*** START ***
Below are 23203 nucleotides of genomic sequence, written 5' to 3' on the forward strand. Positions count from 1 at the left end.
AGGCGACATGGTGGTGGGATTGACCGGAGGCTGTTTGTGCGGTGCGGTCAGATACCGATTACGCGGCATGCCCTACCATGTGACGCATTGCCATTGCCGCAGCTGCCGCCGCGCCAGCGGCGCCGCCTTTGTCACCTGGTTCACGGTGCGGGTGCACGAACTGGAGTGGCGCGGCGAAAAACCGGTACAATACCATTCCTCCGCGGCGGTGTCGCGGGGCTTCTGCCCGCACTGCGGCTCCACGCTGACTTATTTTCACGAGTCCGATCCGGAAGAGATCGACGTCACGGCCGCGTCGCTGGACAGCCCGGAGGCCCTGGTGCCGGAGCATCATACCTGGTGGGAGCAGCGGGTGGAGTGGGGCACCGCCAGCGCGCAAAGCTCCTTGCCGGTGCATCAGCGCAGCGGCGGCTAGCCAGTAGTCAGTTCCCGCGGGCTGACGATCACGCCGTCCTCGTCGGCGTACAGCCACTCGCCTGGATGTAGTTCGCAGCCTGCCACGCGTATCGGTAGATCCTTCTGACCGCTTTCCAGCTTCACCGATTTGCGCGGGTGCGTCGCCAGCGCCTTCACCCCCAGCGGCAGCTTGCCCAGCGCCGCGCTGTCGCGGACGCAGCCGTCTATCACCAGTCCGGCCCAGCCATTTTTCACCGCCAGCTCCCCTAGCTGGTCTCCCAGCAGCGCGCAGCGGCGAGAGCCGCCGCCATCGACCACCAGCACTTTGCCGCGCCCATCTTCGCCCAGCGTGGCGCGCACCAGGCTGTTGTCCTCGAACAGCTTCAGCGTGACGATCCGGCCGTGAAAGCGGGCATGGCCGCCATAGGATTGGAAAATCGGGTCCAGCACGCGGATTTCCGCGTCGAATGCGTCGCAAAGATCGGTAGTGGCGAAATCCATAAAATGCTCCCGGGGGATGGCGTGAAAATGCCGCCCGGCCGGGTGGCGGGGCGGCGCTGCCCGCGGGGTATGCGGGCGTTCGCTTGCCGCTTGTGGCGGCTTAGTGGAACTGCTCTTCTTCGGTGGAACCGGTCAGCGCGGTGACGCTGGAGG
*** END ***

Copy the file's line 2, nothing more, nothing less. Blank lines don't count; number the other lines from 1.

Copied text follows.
AGGCGACATGGTGGTGGGATTGACCGGAGGCTGTTTGTGCGGTGCGGTCAGATACCGATTACGCGGCATGCCCTACCATGTGACGCATTGCCATTGCCGCAGCTGCCGCCGCGCCAGCGGCGCCGCCTTTGTCACCTGGTTCACGGTGCGGGTGCACGAACTGGAGTGGCGCGGCGAAAAACCGGTACAATACCATTCCTCCGCGGCGGTGTCGCGGGGCTTCTGCCCGCACTGCGGCTCCACGCTGACTTATTTTCACGAGTCCGATCCGGAAGAGATCGACGTCACGGCCGCGTCGCTGGACAGCCCGGAGGCCCTGGTGCCGGAGCATCATACCTGGTGGGAGCAGCGGGTGGAGTGGGGCACCGCCAGCGCGCAAAGCTCCTTGCCGGTGCATCAGCGCAGCGGCGGCTAGCCAGTAGTCAGTTCCCGCGGGCTGACGATCACGCCGTCCTCGTCGGCGTACAGCCACTCGCCTGGATGTAGTTCGCAGCCTGCCACGCGTATCGGTAGATCCTTCTGACCGCTTTCCAGCTTCACCGATTTGCGCGGGTGCGTCGCCAGCGCCTTCACCCCCAGCGGCAGCTTGCCCAGCGCCGCGCTGTCGCGGACGCAGCCGTCTATCACCAGTCCGGCCCAGCCATTTTTCACCGCCAGCTCCCCTAGCTGGTCTCCCAGCAGCGCGCAGCGGCGAGAGCCGCCGCCATCGACCACCAGCACTTTGCCGCGCCCATCTTCGCCCAGCGTGGCGCGCACCAGGCTGTTGTCCTCGAACAGCTTCAGCGTGACGATCCGGCCGTGAAAGCGGGCATGGCCGCCATAGGATTGGAAAATCGGGTCCAGCACGCGGATTTCCGCGTCGAATGCGTCGCAAAGATCGGTAGTGGCGAAATCCATAAAATGCTCCCGGGGGATGGCGTGAAAATGCCGCCCGGCCGGGTGGCGGGGCGGCGCTGCCCGCGGGGTATGCGGGCGTTCGCTTGCCGCTTGTGGCGGCTTAGTGGAACTGCTCTTCTTCGGTGGAACCGGTCAGCGCGGTGACGCTGGAGG